The story of Erik Compton’s battle back to playing professional golf after undergoing two heart transplants never fails to inspire. Compton shot six-under 66 at Industry Hills Golf Club’s Eisenhower course to earn one of four spots in the Monday qualifier for this week’s Northern Trust Open — which is no easy feat in the 18-hole shootout against a 100-plus player field that could easily be mistaken for a regular PGA Tour stop.
“It was like a Tour event,” said Compton in a media conference on Wednesday at Riviera Country Club. “Obviously you had 71 players that have Nationwide or PGA Tour status, but in the end, it’s always still a number. Whether you’re playing against Tiger Woods or Phil Mickelson or whoever. It’s always going to be 66, 65, 64, so it doesn’t matter who. You’ve just got to shoot a number.”
In other words, you best get to a fast start and hope to jump on the birdie train for a chance at qualifying through the Monday.
It was not only Compton’s first competitive round of the year, it was also the first since PGA Tour Q-School, where he finished 100th to get conditional status on the Nationwide Tour. Battling a cold for the last three weeks, Compton was unsure whether he should play — even the Saturday before when he was supposed to leave.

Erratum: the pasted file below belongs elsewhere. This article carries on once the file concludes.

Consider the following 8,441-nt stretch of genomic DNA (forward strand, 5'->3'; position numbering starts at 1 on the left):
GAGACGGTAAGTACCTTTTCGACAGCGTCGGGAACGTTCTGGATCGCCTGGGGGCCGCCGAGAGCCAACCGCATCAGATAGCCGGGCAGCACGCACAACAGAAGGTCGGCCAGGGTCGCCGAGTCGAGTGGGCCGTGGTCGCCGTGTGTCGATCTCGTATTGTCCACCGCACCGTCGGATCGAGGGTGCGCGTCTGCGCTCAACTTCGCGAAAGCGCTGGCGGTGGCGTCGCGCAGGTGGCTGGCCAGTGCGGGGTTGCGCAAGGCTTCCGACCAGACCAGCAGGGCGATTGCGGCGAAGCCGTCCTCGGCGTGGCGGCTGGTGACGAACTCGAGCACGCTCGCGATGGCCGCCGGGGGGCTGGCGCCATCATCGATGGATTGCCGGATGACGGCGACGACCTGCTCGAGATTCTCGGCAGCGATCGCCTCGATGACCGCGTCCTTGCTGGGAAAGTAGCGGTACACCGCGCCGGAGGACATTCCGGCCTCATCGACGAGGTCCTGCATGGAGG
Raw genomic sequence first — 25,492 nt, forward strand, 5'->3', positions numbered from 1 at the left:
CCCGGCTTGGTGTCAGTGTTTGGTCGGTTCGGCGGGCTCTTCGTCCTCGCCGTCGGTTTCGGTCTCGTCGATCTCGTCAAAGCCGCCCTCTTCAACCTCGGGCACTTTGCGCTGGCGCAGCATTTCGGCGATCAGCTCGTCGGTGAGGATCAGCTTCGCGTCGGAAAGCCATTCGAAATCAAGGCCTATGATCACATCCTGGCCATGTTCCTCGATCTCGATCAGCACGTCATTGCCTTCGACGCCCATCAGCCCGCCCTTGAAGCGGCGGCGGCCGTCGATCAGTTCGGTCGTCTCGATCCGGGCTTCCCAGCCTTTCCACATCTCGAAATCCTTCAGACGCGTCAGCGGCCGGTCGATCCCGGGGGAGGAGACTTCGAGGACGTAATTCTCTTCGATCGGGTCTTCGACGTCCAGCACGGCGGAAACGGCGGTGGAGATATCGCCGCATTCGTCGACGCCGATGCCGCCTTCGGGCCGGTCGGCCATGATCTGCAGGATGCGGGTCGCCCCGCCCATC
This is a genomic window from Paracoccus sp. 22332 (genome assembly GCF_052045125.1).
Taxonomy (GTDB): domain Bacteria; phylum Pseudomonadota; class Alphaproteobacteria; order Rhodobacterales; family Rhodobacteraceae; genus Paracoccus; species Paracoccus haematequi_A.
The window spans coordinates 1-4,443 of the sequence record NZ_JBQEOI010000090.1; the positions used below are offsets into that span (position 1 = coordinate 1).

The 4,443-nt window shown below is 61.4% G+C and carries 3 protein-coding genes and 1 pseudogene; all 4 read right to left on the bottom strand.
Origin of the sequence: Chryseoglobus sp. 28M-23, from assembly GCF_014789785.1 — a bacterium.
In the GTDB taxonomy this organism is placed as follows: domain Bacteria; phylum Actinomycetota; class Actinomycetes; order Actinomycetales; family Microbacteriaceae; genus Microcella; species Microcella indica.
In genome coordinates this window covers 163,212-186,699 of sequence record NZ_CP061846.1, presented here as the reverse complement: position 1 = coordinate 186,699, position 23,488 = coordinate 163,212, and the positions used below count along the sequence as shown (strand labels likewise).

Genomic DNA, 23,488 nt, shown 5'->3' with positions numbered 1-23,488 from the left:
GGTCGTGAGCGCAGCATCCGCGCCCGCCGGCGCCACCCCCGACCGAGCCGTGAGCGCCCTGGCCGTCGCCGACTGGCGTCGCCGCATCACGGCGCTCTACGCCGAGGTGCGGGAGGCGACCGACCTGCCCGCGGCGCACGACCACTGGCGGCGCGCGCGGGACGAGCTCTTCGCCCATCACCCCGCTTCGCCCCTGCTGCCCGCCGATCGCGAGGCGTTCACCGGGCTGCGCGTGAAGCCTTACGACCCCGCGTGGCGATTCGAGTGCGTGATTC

“My caddie and friend, Phil, was the one that really convinced me to — he said, ‘Hey you’re a professional golfer, you need to get on a plane and go,” said Compton.
Compton signed up for the Monday qualifier because he’d been home for the past few months and watching his peers on TV.
“I was just kind of sitting home, eating popcorn, watching everybody play well, so I figured I needed to get something going,” explained Compton. “It is a long shot. Monday qualifying is very difficult, especially on the West Coast, so I wasn’t quite sure whether it was worth coming out. But in the end it worked out great, I’m here and going to try to take advantage of the good week.”
At Q-school Compton got an eye opener from seeing everyone bomb the golf ball, so he spent the off-season working out and put on about 10 pounds, which helped him gain back some club head speed that he had lost during his second transplant in 2008.
“I’ve been working more on trying to build up strength, so it’s hard to work out and then go out and play the same day, so it’s sort of a sacrifice with that,” he said. “But I feel like the days that I’ve gone out and played I’ve been doing good. You know, I won’t know until obviously I play this week and see how it goes. I feel pretty good about it.”